stephane.ducasse at free.fr
Thu Jan 31 21:35:32 UTC 2008
Now we need people helping on that.
> - If you choose an Smalltalk, you can't migrate easily to another one.
> The "core" framework is more or less the same for all Smalltalks
> (collections, streams, exceptions, SUnit).
> But when you start using another things like networking, databases,
> UI... porting from one Smalltalk to another still requires a lot of
> Another issue on porting are tools for "source code packages". For
> example the code of Aconcagua (the unit framework created at
> Mercap), is very portable: it was created on VisualAge, and them
> ported to work on GemStone, Squeak and VisualWorks.
> Camp Smalltalk Rosseta was used to port the initial version from
> VAST to Squeak and VW, but the required work was not trivial, and
> maintaing "source code packages" for each Smalltalk flavor is really
> I know that there is a Monticello package loader con VW Public
> Store, but having an open source package format with multiple
> smalltalks in mind would be nice. (Even more nice would be having an
> open source multi smalltalk versioning system... imagine how nice
> would be if SqueakSource packages, and VW Public Store packages are
> accessible from the same public repository and versioning system).
> - The integration with other tools could be really difficult
> In VisualWorks you have tools to integrate an smalltalk application
> with the rest of the enterprise: webservices, ActiveX, JNIport.
> But in Squeak, no :(
> The webservices package seems to be unmaintained, and you have a
> great FFI support, but compared to Ruby or Python, the communication
> with systems in Java or C# requires a lot of work.
> For example, a lot of enterprises (Banks, travel agencies, etc)
> uses JavaEE for the middle tier. But there this is a potential
> market for Seaside in the web tier: the framework is superior and
> more flexible than JSP, Ruby On Rails or PHP. But is not easy to
> communicate your Seaside front end to the Java/C# backend. You can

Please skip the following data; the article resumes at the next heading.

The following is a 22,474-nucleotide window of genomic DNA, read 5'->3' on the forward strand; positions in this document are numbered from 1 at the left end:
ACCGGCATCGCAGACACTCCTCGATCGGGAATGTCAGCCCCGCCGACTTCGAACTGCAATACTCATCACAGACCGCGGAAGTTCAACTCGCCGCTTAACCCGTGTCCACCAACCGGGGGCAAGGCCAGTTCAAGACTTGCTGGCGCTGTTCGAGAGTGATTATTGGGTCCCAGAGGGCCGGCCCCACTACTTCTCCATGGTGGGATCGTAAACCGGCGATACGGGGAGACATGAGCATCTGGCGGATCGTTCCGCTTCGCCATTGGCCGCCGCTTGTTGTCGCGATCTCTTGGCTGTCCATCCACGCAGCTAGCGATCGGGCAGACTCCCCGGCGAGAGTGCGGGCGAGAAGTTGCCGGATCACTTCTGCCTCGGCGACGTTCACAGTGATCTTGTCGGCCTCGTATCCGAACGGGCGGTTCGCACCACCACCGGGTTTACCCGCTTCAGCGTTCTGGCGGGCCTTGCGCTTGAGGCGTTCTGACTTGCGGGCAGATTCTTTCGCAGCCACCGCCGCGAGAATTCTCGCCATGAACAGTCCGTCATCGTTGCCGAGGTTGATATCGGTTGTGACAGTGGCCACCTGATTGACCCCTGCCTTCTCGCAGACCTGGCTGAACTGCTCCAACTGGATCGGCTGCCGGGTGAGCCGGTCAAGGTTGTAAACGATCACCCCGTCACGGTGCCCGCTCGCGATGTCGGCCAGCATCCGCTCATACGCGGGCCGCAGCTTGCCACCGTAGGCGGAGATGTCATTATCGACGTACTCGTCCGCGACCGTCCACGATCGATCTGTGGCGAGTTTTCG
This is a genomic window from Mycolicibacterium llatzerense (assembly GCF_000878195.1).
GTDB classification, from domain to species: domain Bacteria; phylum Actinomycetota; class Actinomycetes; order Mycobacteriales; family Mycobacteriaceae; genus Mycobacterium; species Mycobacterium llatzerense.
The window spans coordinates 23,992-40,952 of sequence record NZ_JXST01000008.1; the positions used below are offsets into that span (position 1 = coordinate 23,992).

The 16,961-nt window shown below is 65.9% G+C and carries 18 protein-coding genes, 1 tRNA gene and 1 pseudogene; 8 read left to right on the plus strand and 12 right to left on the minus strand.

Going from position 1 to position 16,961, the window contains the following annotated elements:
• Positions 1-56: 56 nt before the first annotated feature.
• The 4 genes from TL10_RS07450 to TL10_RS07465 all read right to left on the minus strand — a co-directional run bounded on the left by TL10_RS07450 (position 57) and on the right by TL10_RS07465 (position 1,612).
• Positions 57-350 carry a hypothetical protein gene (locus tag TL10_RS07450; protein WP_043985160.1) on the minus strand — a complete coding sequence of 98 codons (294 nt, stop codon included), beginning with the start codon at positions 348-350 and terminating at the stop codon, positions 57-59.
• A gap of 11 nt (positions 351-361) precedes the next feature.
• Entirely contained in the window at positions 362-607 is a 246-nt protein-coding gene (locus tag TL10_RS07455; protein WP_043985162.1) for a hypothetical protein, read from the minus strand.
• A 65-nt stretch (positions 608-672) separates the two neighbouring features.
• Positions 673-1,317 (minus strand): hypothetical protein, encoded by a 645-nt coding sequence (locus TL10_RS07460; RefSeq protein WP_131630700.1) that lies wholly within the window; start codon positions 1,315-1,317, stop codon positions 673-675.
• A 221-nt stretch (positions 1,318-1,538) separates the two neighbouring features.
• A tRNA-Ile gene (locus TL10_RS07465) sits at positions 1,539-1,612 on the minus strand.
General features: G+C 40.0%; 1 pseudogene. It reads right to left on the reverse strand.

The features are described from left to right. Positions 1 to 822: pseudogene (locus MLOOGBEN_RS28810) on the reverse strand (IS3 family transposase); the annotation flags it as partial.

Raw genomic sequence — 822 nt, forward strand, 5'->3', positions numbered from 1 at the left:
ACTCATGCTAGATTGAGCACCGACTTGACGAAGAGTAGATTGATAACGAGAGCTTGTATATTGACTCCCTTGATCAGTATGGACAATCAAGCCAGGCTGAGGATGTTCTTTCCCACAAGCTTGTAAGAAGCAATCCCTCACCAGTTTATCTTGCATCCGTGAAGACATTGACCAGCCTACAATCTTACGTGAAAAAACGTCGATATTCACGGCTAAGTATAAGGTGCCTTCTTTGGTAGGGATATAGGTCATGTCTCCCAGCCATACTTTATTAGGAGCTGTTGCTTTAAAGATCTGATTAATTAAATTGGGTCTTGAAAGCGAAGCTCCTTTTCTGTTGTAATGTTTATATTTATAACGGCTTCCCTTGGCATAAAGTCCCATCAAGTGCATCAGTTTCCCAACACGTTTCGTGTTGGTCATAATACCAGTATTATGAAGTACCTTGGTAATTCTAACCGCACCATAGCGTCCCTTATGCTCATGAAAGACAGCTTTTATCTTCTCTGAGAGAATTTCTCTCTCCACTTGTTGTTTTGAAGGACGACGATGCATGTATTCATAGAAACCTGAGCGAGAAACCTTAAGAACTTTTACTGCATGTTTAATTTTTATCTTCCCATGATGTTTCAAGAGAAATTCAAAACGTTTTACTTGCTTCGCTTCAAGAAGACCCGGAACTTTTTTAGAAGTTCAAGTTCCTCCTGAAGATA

> use and ad-hoc HTTP or plain socket messages, or buy a license of VW
> and use WebServices or RMI. But the immediate cost of this compared
> to just develop the web application in Java or JRuby, is difficult
> to justify.
> Also integration from other applications to Smalltalk is difficult
> (a nice thing of GNU Smalltalk is that you could use the VM as a
> library in C -the people in VW is working in something similar, and
> I think that St/X also have something like this).
> Thanks to this Python became more popular: Python is used as
> scripting language in a lot of games because is really easy to
> integrate from C/C++. (for example in Linux you could make an
> filesystem driver using Python and FUSE!)
> Well that are to me aspects that we as developers can resolve, and
> can have impact on the whole community: with better integration with
> other systems, an small consultant could sell a Seaside based
> solution more easily. With tools to work on multiple smalltalks I
> think it would be less duplicated work, and more shared packages
> between smalltalk implementations.
> On Jan 30, 2008, at 4:16 AM, Damien Cassou wrote:
>> On Jan 29, 2008 11:45 PM, David Zmick <dz0004455 at gmail.com> wrote:
>>> I have been wondering how to make smalltalk a more "popular"
>> I can find different options:
>> - distribute flyers (http://damien.cassou.free.fr/)
>> - present Smalltalk/Squeak/Seaside
>> - help people working on the Smalltalk entry point (the dev-images,
>> the documentation...)
>> - live on #squeak irc and answer questions
>> - develop programs with Smalltalk/Seaside and advertise
>> Damien Cassou
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